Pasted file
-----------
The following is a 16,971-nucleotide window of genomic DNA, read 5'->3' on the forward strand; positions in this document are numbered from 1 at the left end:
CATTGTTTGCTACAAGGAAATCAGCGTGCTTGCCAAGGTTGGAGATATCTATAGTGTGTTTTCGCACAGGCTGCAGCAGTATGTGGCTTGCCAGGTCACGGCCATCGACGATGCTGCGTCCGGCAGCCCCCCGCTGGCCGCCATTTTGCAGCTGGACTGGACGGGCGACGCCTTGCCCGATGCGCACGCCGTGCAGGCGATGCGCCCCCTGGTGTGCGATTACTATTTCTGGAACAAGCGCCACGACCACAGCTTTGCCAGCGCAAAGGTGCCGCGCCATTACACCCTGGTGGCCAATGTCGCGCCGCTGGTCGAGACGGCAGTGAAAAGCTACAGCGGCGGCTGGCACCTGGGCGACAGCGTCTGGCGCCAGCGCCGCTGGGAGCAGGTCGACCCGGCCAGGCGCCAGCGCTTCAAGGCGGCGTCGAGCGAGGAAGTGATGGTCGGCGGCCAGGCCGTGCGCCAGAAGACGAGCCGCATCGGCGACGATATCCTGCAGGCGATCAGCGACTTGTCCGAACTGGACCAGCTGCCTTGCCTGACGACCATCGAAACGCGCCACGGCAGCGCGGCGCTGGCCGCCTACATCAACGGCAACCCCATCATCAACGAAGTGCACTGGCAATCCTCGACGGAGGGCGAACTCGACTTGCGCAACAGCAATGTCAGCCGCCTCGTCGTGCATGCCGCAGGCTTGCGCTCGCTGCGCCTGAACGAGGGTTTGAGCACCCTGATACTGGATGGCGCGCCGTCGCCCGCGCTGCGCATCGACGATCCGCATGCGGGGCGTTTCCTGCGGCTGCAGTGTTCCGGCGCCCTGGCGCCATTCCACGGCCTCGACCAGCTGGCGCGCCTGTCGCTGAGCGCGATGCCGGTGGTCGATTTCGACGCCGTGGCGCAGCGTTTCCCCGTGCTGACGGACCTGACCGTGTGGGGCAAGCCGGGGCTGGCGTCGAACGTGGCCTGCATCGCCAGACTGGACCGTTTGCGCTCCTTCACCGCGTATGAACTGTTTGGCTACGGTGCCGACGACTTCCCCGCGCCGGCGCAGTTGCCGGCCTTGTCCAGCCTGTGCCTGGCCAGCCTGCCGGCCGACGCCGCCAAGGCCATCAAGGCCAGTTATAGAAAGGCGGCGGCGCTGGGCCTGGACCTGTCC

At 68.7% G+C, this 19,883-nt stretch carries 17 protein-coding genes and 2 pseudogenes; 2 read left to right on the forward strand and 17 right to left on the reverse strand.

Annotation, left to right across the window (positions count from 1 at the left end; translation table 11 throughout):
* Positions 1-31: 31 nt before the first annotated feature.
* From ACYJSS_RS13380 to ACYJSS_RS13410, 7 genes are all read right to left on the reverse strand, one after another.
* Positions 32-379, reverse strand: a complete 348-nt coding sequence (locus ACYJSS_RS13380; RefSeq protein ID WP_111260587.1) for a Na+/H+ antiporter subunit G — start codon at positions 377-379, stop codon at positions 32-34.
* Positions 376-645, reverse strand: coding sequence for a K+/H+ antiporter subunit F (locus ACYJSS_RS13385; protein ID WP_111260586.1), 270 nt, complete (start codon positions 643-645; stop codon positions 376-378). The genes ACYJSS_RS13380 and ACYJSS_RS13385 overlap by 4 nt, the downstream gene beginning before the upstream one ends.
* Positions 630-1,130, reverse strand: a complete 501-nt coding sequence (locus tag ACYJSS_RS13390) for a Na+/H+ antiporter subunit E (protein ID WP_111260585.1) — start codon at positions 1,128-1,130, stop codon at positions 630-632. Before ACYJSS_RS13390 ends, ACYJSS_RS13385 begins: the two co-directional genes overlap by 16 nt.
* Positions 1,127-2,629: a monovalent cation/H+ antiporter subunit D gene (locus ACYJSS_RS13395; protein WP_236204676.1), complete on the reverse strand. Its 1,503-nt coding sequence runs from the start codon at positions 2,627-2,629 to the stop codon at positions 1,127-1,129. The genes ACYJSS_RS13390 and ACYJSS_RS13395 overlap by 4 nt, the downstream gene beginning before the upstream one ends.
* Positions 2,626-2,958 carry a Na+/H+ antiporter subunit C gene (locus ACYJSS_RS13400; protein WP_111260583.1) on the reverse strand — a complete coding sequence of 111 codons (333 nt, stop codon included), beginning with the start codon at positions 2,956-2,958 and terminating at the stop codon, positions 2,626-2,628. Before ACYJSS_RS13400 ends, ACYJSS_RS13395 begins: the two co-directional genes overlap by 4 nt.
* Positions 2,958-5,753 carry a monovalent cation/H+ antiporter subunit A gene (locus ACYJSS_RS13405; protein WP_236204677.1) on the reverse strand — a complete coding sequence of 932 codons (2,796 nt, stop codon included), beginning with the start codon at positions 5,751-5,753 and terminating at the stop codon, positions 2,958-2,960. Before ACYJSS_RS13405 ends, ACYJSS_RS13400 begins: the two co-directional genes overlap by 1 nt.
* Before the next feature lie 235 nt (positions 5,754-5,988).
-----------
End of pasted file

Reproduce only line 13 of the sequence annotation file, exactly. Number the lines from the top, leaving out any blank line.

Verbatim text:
* Before the next feature lie 235 nt (positions 5,754-5,988).